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Open Educational Resources: Home

This guide provides a comprehensive overview of resources available for free to students and faculty, including textbooks, course materials, and guides for creating new Open Educational Resources.

What are Open Educational Resources (OERs)?

Open Educational Resources are teaching and learning materials that offer users (1) free and unfettered access and (2) 5R legal permissions to retain, reuse, revise, remix, and redistribute them. They can be used to replace traditional, expensive learning resources.

From the Open Education Group, http://openedgroup.org/review

From Hiram College Library, https://library.hiram.edu/oer

Students Calling for OERs

"According to the College Board, the average undergraduate student should budget between $1,200 and $1,300 for textbooks and supplies each year. That’s as much as 40% of tuition at a two-year community college and 13% at a four-year public institution.

For many students and families already struggling to afford a college degree, that is simply too much – meaning more debt, working longer hours, or making choices that undermine academic success."

From Student PIRGs, https://studentpirgs.org/campaigns/make-textbooks-affordable/

We at Wells College want to make the college experience better by working to minimize these additional costs. 

Why OERs?

Benefits of OERs

OERs can benefit many members of the college community.

How learners benefit:

  • Quality learning materials
  • Financial savings
  • Enhanced quality and flexibility of resources
  • Skills development 
  • The opportunity to test out course materials before enrolling – and compare with other similar courses

How the OER originator can benefit:

  • Student/user feedback and open peer review
  • Reputational benefits and recognition
  • Benefits (efficiency and cultural) of collaborative approaches to teaching/learning
  • Opportunities to work across sectors, institutions and subject disciplines
  • Increased digital literacies 
  • Reaching a wider range of learners

How other staff and users can benefit:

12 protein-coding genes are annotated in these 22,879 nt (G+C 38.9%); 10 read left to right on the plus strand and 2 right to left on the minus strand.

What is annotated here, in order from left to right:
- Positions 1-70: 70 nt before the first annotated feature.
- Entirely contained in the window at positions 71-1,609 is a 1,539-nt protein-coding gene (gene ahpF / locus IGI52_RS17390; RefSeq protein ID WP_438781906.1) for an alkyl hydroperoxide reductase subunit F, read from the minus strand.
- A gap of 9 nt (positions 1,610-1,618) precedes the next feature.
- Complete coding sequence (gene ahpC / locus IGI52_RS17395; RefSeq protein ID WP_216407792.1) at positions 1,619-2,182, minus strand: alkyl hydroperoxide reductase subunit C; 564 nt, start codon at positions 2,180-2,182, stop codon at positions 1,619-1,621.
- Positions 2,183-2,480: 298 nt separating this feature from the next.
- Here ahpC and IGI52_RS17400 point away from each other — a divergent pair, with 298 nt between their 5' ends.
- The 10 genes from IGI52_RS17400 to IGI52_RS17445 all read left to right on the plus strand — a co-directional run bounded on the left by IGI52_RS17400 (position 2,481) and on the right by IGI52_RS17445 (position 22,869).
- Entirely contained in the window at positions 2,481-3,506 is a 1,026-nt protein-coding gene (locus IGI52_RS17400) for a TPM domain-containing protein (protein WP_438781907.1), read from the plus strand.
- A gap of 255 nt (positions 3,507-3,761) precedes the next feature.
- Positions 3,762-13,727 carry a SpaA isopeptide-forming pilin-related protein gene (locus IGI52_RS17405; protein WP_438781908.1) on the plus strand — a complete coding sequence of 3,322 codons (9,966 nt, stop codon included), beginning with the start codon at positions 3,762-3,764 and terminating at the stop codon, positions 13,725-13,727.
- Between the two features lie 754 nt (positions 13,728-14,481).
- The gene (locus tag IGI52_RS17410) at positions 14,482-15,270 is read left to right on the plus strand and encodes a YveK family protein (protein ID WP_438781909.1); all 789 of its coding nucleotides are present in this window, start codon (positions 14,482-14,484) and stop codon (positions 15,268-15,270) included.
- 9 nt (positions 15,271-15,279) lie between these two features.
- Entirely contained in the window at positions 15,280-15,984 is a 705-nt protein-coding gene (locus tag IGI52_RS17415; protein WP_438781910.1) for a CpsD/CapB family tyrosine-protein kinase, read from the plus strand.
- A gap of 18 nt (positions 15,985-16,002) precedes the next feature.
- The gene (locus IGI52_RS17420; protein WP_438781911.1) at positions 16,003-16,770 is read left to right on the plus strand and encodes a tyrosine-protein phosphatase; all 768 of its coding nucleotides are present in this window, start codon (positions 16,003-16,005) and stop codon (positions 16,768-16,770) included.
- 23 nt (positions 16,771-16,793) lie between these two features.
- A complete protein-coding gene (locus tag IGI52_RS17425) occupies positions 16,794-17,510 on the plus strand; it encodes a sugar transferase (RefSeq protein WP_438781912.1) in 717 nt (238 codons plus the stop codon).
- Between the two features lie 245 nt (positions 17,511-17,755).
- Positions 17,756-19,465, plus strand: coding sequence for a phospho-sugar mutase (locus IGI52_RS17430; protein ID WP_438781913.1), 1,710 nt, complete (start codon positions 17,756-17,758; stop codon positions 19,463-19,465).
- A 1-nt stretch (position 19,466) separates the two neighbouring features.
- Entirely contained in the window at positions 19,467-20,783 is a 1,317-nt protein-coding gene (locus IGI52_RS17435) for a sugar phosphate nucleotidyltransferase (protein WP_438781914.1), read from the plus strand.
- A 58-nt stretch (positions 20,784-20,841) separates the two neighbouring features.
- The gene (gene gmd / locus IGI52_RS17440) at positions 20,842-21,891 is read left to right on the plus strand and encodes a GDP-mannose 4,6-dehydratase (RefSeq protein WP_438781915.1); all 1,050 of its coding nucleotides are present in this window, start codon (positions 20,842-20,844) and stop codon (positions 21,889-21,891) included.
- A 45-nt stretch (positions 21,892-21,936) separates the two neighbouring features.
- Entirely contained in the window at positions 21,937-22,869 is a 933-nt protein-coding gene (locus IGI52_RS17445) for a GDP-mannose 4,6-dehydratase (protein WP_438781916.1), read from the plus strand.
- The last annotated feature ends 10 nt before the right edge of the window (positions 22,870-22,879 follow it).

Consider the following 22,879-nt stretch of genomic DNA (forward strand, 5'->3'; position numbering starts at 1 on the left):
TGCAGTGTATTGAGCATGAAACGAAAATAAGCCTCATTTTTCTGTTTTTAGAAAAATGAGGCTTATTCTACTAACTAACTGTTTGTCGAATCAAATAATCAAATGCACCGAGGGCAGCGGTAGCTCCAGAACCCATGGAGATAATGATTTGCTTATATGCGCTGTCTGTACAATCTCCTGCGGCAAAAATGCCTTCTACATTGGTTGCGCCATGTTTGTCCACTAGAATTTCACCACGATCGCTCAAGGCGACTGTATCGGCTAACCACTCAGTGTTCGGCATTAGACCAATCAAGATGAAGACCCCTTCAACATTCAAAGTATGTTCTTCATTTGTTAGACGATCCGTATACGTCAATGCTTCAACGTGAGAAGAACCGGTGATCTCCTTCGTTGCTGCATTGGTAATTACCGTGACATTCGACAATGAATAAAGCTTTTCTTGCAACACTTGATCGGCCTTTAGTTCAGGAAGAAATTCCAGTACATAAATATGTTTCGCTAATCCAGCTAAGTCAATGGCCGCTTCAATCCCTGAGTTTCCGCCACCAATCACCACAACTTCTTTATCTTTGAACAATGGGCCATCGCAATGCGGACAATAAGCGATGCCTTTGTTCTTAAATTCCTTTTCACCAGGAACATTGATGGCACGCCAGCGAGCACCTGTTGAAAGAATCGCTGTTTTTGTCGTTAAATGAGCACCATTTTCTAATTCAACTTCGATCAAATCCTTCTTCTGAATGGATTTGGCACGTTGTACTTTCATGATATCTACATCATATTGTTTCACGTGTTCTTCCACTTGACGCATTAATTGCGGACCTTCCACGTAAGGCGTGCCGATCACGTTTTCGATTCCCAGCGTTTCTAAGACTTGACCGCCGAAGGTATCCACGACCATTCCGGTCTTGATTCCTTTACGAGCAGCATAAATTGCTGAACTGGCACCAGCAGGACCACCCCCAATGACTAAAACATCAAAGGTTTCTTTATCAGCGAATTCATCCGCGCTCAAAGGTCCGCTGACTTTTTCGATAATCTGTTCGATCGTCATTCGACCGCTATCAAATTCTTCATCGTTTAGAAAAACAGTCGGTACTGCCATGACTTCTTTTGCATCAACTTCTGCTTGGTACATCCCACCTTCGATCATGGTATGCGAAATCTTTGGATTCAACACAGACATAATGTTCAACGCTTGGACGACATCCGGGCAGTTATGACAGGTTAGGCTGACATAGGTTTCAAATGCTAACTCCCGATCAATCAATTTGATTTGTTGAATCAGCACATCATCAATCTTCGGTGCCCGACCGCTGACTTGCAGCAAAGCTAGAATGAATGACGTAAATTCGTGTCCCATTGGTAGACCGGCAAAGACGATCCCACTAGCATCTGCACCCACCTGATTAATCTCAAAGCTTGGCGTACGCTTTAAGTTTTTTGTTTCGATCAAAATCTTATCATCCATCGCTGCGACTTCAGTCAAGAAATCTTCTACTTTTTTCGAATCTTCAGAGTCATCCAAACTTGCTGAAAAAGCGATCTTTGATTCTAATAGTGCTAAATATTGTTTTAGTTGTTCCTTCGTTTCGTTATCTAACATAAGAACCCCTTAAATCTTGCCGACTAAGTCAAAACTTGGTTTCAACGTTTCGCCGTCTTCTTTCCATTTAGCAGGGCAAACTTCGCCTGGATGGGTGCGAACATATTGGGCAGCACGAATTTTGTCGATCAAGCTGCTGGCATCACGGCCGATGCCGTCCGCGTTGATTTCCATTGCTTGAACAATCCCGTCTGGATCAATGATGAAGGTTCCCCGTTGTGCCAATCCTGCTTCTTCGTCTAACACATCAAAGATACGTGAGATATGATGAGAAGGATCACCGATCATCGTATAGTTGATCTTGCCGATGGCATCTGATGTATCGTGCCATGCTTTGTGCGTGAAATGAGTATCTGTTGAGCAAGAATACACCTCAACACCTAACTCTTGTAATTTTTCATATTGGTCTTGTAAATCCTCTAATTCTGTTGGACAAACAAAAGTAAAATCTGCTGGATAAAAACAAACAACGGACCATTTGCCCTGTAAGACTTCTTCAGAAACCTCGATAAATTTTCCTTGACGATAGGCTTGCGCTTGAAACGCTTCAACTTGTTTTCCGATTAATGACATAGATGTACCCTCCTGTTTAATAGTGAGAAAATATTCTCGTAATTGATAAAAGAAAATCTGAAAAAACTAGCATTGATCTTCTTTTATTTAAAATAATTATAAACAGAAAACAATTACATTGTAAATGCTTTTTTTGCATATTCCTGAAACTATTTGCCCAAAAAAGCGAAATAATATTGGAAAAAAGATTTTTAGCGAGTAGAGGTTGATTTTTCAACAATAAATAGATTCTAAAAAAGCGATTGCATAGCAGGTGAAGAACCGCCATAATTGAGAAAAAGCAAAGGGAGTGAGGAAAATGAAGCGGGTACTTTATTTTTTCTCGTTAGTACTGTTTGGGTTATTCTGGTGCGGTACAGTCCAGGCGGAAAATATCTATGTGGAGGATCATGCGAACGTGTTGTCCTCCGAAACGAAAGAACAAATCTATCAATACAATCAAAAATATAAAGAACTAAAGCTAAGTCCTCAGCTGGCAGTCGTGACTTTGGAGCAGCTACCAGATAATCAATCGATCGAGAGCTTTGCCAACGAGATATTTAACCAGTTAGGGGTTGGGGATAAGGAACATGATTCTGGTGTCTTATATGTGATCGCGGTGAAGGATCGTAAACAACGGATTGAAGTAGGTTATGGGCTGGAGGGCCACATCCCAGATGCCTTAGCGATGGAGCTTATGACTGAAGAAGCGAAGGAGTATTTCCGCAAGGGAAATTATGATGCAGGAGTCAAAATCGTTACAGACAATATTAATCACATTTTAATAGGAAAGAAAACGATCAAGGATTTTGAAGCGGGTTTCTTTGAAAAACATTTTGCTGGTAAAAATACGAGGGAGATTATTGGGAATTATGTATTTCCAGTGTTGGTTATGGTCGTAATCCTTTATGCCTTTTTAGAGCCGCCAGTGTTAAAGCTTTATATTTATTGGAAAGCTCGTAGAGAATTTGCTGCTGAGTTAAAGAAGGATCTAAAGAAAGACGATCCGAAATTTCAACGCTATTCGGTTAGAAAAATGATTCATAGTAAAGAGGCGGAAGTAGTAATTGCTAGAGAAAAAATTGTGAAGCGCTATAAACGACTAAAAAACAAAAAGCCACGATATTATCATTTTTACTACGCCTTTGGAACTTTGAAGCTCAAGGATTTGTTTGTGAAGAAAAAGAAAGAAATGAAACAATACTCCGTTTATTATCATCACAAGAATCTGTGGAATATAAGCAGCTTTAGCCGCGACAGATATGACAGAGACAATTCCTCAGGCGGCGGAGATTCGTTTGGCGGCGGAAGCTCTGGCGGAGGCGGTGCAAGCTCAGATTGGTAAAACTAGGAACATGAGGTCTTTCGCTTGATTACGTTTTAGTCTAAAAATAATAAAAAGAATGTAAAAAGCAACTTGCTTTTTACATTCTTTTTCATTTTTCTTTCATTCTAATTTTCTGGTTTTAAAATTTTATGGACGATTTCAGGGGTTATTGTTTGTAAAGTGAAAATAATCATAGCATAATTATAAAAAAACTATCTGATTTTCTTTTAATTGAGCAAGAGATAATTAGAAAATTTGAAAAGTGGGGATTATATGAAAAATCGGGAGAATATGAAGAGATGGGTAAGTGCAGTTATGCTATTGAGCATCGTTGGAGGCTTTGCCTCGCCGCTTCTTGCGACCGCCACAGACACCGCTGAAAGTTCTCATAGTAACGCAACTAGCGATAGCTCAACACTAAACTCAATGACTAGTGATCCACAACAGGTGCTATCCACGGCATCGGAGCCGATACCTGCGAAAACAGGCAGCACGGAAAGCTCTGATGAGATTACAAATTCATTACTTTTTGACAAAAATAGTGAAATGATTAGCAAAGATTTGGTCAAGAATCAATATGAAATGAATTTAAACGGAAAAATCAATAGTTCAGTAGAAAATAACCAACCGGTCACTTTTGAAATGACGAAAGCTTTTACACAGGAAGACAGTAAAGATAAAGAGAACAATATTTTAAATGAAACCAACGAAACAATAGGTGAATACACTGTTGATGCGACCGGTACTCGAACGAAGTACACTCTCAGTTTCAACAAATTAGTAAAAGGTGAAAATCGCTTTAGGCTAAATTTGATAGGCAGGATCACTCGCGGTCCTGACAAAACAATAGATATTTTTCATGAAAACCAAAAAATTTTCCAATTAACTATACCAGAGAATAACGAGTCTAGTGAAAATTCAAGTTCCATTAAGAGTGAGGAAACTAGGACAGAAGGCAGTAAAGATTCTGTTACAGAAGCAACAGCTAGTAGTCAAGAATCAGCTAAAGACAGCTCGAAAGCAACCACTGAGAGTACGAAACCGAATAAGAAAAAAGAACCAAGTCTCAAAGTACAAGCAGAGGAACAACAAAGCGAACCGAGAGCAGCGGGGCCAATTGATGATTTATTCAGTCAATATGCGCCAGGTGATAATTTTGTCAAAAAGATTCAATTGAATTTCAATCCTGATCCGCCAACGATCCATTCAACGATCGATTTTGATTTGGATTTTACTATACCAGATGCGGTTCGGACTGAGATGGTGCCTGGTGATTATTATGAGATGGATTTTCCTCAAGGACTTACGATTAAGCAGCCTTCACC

• Availability of quality peer reviewed material to enhance their curriculum
  • Collaborative approaches to teaching/learning 
  • Professional/peer-to-peer learning about the processes of OER release
  • Increased dialogue within their organization or with other peers in the sector and globally
  • Preservation and availability of materials for endangered subjects
  • Open access to legacy materials

How educational institutions can benefit:

  • Recognition and enhanced reputation
  • Wider availability of their academic content and focus on the learning experience
  • Increased capacity to support remote students
  • Efficiencies in content production (particularly around generic content that can be used across subject areas)
  • New partnerships with other institutions and organizations outside the education sector
  • Increased sharing of ideas and practice within the institution, including greater role for support services
  • A buffer against the decline of specific subjects or topics (which may not be sustainable at institutional level but can be sustained across several institutions through shared resources)
  • Supporting sustainability of legacy materials
  • New relationships with students as they become collaborators in OER production, release, and use

From Jisc, https://www.jisc.ac.uk/guides/open-educational-resources/stakeholders-and-benefits

Our Reference Librarian

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Rebecca Johnston
She/her
Contact:
Louis Jefferson Long Library, Room 200A
Wells College
Aurora, NY
315-364-3353
Website

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